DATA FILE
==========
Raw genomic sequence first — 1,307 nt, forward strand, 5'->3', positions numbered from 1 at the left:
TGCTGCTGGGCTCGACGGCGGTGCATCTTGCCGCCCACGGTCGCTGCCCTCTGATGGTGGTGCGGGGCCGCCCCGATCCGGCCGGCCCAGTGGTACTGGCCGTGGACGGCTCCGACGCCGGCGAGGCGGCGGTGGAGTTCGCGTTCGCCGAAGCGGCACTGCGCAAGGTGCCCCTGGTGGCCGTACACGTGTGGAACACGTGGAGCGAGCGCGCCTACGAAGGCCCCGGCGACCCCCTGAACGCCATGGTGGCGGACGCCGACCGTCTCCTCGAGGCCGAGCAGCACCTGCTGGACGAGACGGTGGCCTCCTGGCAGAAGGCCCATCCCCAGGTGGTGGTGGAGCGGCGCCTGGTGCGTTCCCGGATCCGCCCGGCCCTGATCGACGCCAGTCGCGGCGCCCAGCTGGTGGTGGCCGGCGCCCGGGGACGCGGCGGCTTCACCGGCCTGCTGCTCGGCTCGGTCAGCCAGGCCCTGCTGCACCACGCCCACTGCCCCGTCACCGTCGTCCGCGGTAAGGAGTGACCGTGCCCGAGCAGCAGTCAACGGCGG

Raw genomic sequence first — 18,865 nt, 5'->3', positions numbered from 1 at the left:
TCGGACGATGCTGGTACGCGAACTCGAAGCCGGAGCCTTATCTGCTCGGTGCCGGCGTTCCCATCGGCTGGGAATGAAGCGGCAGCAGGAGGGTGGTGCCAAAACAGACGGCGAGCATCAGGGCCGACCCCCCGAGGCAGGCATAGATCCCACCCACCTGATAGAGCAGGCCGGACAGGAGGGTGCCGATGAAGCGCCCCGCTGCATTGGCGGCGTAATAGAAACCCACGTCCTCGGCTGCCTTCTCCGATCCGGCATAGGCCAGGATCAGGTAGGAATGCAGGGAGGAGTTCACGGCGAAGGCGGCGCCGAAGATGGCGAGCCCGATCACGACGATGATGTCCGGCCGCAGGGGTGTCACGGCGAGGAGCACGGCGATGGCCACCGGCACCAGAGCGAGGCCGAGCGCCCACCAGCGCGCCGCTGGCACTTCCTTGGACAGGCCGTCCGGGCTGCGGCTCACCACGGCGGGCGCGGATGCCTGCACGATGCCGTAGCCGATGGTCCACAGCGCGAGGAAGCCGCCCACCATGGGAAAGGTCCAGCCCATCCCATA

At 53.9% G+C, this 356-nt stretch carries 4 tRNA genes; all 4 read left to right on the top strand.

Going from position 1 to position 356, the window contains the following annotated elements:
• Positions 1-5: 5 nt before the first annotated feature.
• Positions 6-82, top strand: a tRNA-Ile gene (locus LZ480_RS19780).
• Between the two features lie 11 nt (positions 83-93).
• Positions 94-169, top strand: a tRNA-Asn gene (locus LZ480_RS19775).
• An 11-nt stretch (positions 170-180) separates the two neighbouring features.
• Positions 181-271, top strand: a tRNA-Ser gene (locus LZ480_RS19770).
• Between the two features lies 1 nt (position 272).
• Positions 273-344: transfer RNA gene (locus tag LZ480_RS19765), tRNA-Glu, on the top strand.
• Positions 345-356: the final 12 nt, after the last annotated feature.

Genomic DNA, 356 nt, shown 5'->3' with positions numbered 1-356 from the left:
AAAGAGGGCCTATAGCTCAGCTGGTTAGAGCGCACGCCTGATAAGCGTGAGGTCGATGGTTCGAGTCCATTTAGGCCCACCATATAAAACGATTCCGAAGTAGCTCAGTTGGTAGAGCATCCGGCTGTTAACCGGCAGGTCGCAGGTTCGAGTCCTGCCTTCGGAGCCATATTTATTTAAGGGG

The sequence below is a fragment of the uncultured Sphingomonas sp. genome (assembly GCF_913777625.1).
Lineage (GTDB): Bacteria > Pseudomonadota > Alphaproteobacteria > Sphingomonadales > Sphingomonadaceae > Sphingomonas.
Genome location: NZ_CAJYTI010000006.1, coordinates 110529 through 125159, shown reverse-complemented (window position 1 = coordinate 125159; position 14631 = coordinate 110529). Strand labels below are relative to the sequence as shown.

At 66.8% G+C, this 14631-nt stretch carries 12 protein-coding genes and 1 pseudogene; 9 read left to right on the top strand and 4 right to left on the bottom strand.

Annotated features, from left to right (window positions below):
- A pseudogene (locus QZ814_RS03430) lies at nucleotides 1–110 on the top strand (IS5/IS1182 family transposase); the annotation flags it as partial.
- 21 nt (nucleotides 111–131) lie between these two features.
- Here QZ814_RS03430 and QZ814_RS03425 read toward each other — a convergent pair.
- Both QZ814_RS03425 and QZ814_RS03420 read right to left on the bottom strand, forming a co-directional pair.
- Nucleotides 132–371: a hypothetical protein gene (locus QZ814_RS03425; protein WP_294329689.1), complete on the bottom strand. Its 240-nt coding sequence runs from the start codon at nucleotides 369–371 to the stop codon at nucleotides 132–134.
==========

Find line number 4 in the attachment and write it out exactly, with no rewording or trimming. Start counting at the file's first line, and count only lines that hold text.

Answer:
TCGGACGATGCTGGTACGCGAACTCGAAGCCGGAGCCTTATCTGCTCGGTGCCGGCGTTCCCATCGGCTGGGAATGAAGCGGCAGCAGGAGGGTGGTGCCAAAACAGACGGCGAGCATCAGGGCCGACCCCCCGAGGCAGGCATAGATCCCACCCACCTGATAGAGCAGGCCGGACAGGAGGGTGCCGATGAAGCGCCCCGCTGCATTGGCGGCGTAATAGAAACCCACGTCCTCGGCTGCCTTCTCCGATCCGGCATAGGCCAGGATCAGGTAGGAATGCAGGGAGGAGTTCACGGCGAAGGCGGCGCCGAAGATGGCGAGCCCGATCACGACGATGATGTCCGGCCGCAGGGGTGTCACGGCGAGGAGCACGGCGATGGCCACCGGCACCAGAGCGAGGCCGAGCGCCCACCAGCGCGCCGCTGGCACTTCCTTGGACAGGCCGTCCGGGCTGCGGCTCACCACGGCGGGCGCGGATGCCTGCACGATGCCGTAGCCGATGGTCCACAGCGCGAGGAAGCCGCCCACCATGGGAAAGGTCCAGCCCATCCCATA